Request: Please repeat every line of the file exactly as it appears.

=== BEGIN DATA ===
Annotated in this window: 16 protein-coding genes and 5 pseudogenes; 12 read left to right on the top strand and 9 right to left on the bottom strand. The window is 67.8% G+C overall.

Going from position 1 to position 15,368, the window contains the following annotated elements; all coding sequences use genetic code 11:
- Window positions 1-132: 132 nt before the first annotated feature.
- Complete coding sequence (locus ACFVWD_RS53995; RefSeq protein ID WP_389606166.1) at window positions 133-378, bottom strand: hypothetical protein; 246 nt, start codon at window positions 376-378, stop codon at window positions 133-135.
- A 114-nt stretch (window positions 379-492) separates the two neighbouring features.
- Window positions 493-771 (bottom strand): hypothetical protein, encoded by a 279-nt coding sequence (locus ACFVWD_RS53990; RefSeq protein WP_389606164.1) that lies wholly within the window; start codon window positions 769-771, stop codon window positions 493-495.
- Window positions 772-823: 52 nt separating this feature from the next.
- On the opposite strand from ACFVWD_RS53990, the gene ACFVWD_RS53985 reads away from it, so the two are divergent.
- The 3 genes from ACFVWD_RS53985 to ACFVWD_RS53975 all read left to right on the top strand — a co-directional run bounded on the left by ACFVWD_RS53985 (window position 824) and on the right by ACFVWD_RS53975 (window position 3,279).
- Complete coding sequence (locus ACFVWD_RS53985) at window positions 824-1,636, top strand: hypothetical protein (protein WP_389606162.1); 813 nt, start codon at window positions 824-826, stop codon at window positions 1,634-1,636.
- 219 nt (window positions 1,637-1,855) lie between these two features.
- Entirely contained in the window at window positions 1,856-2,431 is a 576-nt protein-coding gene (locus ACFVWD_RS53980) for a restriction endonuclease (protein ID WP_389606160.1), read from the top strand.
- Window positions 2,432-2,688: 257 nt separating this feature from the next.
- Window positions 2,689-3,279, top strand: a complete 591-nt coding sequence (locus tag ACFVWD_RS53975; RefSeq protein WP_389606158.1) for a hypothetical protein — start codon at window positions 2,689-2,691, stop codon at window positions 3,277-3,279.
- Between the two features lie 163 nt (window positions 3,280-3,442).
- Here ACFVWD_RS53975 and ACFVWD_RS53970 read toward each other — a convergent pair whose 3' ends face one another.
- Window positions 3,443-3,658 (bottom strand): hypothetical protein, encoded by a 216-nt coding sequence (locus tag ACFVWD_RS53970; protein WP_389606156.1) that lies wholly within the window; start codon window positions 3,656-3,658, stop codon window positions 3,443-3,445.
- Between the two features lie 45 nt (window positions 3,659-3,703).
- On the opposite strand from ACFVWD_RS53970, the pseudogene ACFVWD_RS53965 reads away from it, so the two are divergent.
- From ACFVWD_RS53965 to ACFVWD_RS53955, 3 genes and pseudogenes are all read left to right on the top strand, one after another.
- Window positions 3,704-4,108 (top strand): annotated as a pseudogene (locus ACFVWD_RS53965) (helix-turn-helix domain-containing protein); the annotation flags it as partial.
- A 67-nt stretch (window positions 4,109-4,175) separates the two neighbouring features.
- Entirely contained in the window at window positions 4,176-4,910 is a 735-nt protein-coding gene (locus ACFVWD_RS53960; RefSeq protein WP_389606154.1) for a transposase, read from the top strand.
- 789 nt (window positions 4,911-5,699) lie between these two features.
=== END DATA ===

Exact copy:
Annotated in this window: 16 protein-coding genes and 5 pseudogenes; 12 read left to right on the top strand and 9 right to left on the bottom strand. The window is 67.8% G+C overall.

Going from position 1 to position 15,368, the window contains the following annotated elements; all coding sequences use genetic code 11:
- Window positions 1-132: 132 nt before the first annotated feature.
- Complete coding sequence (locus ACFVWD_RS53995; RefSeq protein ID WP_389606166.1) at window positions 133-378, bottom strand: hypothetical protein; 246 nt, start codon at window positions 376-378, stop codon at window positions 133-135.
- A 114-nt stretch (window positions 379-492) separates the two neighbouring features.
- Window positions 493-771 (bottom strand): hypothetical protein, encoded by a 279-nt coding sequence (locus ACFVWD_RS53990; RefSeq protein WP_389606164.1) that lies wholly within the window; start codon window positions 769-771, stop codon window positions 493-495.
- Window positions 772-823: 52 nt separating this feature from the next.
- On the opposite strand from ACFVWD_RS53990, the gene ACFVWD_RS53985 reads away from it, so the two are divergent.
- The 3 genes from ACFVWD_RS53985 to ACFVWD_RS53975 all read left to right on the top strand — a co-directional run bounded on the left by ACFVWD_RS53985 (window position 824) and on the right by ACFVWD_RS53975 (window position 3,279).
- Complete coding sequence (locus ACFVWD_RS53985) at window positions 824-1,636, top strand: hypothetical protein (protein WP_389606162.1); 813 nt, start codon at window positions 824-826, stop codon at window positions 1,634-1,636.
- 219 nt (window positions 1,637-1,855) lie between these two features.
- Entirely contained in the window at window positions 1,856-2,431 is a 576-nt protein-coding gene (locus ACFVWD_RS53980) for a restriction endonuclease (protein ID WP_389606160.1), read from the top strand.
- Window positions 2,432-2,688: 257 nt separating this feature from the next.
- Window positions 2,689-3,279, top strand: a complete 591-nt coding sequence (locus tag ACFVWD_RS53975; RefSeq protein WP_389606158.1) for a hypothetical protein — start codon at window positions 2,689-2,691, stop codon at window positions 3,277-3,279.
- Between the two features lie 163 nt (window positions 3,280-3,442).
- Here ACFVWD_RS53975 and ACFVWD_RS53970 read toward each other — a convergent pair whose 3' ends face one another.
- Window positions 3,443-3,658 (bottom strand): hypothetical protein, encoded by a 216-nt coding sequence (locus tag ACFVWD_RS53970; protein WP_389606156.1) that lies wholly within the window; start codon window positions 3,656-3,658, stop codon window positions 3,443-3,445.
- Between the two features lie 45 nt (window positions 3,659-3,703).
- On the opposite strand from ACFVWD_RS53970, the pseudogene ACFVWD_RS53965 reads away from it, so the two are divergent.
- From ACFVWD_RS53965 to ACFVWD_RS53955, 3 genes and pseudogenes are all read left to right on the top strand, one after another.
- Window positions 3,704-4,108 (top strand): annotated as a pseudogene (locus ACFVWD_RS53965) (helix-turn-helix domain-containing protein); the annotation flags it as partial.
- A 67-nt stretch (window positions 4,109-4,175) separates the two neighbouring features.
- Entirely contained in the window at window positions 4,176-4,910 is a 735-nt protein-coding gene (locus ACFVWD_RS53960; RefSeq protein WP_389606154.1) for a transposase, read from the top strand.
- 789 nt (window positions 4,911-5,699) lie between these two features.